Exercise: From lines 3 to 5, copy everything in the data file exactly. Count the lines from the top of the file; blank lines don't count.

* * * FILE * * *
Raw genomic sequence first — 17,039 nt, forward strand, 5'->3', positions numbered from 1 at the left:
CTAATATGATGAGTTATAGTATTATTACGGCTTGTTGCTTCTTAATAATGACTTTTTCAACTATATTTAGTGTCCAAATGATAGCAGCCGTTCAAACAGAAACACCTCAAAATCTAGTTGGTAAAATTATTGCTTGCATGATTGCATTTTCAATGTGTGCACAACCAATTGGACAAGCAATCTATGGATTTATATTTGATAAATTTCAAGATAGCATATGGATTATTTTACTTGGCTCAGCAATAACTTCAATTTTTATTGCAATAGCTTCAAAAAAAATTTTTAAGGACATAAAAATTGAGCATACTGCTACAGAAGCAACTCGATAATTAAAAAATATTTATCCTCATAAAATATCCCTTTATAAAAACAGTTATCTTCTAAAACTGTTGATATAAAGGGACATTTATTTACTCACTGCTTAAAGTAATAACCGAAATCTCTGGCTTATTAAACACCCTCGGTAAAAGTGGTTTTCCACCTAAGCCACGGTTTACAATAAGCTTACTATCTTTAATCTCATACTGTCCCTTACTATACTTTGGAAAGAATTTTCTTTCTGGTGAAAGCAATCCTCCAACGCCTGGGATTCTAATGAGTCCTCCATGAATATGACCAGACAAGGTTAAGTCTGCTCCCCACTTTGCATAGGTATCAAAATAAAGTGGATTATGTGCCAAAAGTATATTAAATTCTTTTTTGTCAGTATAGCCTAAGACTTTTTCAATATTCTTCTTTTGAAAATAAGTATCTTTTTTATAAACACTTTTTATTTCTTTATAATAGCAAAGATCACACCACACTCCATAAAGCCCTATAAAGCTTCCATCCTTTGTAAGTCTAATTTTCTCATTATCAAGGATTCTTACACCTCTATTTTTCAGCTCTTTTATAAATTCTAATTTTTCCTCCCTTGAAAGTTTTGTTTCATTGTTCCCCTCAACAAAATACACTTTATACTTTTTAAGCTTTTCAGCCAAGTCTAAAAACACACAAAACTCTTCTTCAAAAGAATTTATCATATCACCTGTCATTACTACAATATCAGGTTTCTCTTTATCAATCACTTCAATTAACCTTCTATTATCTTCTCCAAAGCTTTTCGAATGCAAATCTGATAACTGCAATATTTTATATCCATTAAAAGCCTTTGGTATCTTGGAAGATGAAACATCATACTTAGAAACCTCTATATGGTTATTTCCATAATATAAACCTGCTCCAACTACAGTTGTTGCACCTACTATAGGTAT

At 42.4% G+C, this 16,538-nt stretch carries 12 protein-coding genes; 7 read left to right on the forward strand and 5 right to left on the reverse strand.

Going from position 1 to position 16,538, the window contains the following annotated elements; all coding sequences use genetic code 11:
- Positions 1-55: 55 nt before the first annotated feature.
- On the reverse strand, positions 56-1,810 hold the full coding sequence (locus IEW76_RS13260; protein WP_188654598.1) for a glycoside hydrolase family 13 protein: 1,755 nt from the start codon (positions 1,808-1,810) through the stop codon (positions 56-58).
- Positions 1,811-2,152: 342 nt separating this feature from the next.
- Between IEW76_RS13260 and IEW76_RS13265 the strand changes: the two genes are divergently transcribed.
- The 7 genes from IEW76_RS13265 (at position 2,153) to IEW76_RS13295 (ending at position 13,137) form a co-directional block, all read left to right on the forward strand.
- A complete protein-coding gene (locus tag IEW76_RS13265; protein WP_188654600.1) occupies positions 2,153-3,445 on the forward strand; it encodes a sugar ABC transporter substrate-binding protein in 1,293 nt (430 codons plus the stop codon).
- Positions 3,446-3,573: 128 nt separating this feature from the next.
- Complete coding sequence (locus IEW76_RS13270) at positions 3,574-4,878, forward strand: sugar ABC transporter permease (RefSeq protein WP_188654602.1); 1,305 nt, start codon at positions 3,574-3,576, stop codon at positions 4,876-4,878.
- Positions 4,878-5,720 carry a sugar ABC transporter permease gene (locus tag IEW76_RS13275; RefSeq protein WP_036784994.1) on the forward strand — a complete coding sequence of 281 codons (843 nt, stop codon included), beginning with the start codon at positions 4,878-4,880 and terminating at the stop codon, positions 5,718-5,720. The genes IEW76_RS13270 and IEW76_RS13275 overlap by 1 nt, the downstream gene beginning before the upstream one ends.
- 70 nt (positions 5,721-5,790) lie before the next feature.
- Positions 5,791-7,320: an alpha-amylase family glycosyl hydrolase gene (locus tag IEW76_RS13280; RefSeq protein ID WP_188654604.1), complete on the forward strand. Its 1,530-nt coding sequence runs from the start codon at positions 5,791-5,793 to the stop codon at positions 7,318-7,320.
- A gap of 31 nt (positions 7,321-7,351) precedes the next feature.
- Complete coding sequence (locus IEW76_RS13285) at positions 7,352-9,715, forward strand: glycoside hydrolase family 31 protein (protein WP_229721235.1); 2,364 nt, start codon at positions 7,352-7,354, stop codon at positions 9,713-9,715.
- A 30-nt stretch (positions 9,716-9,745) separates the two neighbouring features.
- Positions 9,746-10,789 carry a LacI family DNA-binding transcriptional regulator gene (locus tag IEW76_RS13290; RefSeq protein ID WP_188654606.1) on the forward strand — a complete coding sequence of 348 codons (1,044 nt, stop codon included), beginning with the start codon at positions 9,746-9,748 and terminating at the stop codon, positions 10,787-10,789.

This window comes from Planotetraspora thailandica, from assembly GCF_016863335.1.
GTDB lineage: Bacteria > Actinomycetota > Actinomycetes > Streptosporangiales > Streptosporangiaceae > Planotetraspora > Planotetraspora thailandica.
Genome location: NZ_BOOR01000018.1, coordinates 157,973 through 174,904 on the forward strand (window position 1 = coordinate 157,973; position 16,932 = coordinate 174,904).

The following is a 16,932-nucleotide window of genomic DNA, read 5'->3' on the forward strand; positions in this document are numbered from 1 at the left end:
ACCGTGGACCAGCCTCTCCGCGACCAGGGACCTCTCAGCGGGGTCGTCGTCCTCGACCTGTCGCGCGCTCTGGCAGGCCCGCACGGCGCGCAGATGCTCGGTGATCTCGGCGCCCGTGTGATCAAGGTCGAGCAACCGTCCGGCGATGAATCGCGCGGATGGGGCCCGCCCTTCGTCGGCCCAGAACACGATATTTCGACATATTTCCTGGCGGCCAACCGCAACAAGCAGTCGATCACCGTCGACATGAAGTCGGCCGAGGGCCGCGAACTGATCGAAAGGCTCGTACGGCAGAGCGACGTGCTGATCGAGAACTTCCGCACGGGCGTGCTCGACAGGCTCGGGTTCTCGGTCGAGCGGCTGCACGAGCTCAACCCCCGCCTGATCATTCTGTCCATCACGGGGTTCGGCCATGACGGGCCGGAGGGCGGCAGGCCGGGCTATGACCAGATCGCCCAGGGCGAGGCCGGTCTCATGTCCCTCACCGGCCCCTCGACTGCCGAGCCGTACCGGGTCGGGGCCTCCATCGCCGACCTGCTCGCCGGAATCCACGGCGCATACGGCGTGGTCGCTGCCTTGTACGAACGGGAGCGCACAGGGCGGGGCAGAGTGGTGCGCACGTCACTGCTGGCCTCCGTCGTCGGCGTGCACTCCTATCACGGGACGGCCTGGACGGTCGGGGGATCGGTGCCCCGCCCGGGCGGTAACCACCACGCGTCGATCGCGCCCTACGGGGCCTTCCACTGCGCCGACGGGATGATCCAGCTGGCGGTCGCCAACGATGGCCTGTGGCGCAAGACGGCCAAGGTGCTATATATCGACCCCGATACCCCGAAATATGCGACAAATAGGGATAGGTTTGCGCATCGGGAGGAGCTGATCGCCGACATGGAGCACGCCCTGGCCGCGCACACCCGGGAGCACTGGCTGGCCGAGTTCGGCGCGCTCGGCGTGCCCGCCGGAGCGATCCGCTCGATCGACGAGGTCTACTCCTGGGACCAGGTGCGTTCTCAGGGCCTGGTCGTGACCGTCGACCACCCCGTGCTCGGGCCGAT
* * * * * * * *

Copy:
At 42.4% G+C, this 16,538-nt stretch carries 12 protein-coding genes; 7 read left to right on the forward strand and 5 right to left on the reverse strand.

Going from position 1 to position 16,538, the window contains the following annotated elements; all coding sequences use genetic code 11:
- Positions 1-55: 55 nt before the first annotated feature.